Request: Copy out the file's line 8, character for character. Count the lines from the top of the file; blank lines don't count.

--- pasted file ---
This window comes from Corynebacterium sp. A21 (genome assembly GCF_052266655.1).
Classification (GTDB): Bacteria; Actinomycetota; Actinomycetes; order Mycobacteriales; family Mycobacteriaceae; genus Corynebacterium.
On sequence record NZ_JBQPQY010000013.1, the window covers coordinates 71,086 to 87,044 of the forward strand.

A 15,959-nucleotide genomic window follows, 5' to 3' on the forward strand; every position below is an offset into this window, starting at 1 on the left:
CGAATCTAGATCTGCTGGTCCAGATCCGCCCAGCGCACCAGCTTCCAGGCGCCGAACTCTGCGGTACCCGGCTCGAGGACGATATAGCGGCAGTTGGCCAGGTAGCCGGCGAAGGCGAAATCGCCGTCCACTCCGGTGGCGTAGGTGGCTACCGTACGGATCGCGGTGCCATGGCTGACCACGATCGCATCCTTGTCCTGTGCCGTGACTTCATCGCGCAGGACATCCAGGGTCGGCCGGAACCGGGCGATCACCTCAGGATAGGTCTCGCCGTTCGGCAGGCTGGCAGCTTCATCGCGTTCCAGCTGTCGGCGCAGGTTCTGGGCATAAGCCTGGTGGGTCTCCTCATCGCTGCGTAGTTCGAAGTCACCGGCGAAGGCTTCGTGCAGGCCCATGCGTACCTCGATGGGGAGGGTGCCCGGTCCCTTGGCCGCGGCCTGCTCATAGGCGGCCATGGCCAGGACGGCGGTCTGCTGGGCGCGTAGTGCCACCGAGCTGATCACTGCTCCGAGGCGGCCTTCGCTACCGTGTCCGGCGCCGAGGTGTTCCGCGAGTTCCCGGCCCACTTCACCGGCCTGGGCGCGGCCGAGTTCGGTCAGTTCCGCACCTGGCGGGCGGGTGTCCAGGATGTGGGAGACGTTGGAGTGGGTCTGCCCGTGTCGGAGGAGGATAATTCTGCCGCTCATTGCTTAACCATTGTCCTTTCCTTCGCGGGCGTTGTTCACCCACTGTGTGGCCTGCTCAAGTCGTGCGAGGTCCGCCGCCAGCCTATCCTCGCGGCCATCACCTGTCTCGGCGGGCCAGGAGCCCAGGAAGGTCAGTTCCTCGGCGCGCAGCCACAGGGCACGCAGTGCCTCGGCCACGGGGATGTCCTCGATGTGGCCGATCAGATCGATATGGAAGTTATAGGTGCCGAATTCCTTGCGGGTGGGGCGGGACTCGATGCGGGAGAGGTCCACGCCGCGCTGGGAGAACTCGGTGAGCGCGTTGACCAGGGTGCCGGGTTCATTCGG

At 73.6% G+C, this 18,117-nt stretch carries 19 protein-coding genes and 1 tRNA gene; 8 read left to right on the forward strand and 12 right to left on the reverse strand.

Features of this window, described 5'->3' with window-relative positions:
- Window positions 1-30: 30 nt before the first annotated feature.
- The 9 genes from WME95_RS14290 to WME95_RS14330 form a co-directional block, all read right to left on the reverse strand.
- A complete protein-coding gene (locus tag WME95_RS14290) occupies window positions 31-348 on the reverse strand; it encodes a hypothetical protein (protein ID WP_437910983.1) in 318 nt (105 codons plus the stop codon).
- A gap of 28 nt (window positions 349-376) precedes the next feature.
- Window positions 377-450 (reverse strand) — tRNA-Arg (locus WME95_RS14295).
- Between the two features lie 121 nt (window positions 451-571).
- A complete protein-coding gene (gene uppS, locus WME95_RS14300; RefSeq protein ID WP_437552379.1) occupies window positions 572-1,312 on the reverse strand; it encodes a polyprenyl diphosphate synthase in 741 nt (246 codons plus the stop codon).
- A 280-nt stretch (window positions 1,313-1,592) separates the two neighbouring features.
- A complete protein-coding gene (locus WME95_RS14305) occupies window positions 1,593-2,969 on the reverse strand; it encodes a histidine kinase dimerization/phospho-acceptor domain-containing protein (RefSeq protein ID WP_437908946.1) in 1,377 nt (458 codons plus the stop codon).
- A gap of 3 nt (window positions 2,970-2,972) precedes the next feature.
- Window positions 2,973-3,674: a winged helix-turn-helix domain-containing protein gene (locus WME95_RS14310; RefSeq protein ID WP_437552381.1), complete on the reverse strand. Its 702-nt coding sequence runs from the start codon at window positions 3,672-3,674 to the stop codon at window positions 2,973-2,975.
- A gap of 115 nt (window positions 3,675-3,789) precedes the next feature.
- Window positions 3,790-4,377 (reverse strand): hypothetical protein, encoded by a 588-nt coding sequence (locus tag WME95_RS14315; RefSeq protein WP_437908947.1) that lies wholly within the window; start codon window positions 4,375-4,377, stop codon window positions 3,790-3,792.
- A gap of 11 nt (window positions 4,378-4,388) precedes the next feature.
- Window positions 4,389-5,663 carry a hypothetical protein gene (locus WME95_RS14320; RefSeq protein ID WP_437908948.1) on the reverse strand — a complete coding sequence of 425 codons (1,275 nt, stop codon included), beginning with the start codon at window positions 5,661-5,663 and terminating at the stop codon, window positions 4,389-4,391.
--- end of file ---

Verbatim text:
- Window positions 1-30: 30 nt before the first annotated feature.